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White-tailed Deer (Odocoileus virginianus)

White-tailed deerDescription

White-tailed deer are tan to reddish-brown during the summer and a grayish-brown in winter months. The tail is brown with a dark center stripe above and white below. This species got its common name from showing the white underside of its tail as a warning of danger to other individuals. The belly, throat, noseband, eye ring, and inside of ears are also white. Bucks (males) have antlers while does (females) do not (with rare exceptions). Antlers have a main beam forward with several smaller tines behind. White-tailed deer vary in size considerably, with mature bucks weighing 150-310 pounds and does between 90-210 pounds.


Range and Distribution

deer fawnThere are an estimated 30 million white-tailed deer, including subspecies, currently distributed throughout the continental US. The only location they are not commonly found in the US is in Utah, Nevada and California. They can also be found as far north as southern Canada and as far south as Mexico and northern portions of South America. They are extremely adaptable to a variety of habitats and have been introduced to a few northern European countries, including Finland.


In New Hampshire, the white-tailed deer population is approximately 100,000 individuals. The areas of greatest densities are in the southern counties (Rockingham, Hillsborough, and Cheshire) and along the Connecticut River Valley (Grafton County). In 2014, the NH Fish and Game Department began the process of revising its 10-year management plan for white-tailed deer, moose, turkey, black bear, snowshoe hare, and ruffed grouse. This document, called the NH Game Management Plan, spans the period of 2016 to 2025. Population level goals for deer were adjusted to more closely reflect current biological conditions and limitation, as well as public interests and concerns. These goals aim to stabilize the deer population in many areas of the state while increasing or reducing it in others.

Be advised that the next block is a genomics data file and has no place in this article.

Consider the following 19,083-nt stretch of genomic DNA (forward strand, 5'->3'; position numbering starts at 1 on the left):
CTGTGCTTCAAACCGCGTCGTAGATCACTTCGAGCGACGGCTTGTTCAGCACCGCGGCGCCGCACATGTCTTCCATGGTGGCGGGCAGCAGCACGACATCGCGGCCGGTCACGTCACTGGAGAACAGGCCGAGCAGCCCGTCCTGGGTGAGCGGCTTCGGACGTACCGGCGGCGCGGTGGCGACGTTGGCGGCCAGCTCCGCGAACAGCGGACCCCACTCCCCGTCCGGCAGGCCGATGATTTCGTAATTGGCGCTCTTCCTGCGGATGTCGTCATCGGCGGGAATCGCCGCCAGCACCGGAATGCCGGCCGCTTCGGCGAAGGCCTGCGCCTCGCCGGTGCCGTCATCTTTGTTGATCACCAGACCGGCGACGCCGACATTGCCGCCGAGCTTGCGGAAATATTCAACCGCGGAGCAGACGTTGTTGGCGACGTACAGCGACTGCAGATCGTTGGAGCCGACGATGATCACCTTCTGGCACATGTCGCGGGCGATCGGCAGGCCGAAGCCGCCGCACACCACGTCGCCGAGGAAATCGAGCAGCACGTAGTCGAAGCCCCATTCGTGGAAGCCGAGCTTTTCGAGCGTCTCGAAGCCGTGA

Habits and Habitats

White-tailed deer can live in a variety of habitats, including farmlands, brushy areas, woods, mountains, and suburbs and gardens. They feed on green plants, including aquatic species in the summer, acorns, beechnuts, and corn in the fall, and woody vegetation, including buds and twigs of birch, maple and conifers in the winter. White-tailed deer will typically consume 5 to 9 pounds of food each day and find water from snow, dew and waterbodies.


Individual deer group into two types of social combinations. These include the family group, with a doe and her young, and the buck group. The family group will stay together for approximately a year. Buck groups are structured with a dominance hierarchy of 3 to 5 individuals. Bucks will challenge each other with stares, lowered ears, kicking, sparring (physically pushing each other back), and less commonly, thrashing of forefeet.

During the winter, these two deer groups may come together, forming communities of up to 150 individuals in locations called “yards.” This unification keeps trails open and accessible for feeding and also provides protection from predators. However, there have been problems with humans providing supplementary feed sites for deer in the winter. These sites can cause unnaturally high densities of congregated deer that attract predators, increase the risk of disease transmission, increase aggression within the community, and lead to over-browsing of local vegetation and more deer-vehicle collisions. They cause deer to be more dependent on humans and artificial food sources that provide few benefits.


More Harm Than GoodNH Fish and Game does not advocate the supplemental feeding of deer, will not participate in winter feeding efforts, and urges landowners not to feed deer. Download a brochure about this, entitled More Harm than Good PDF Document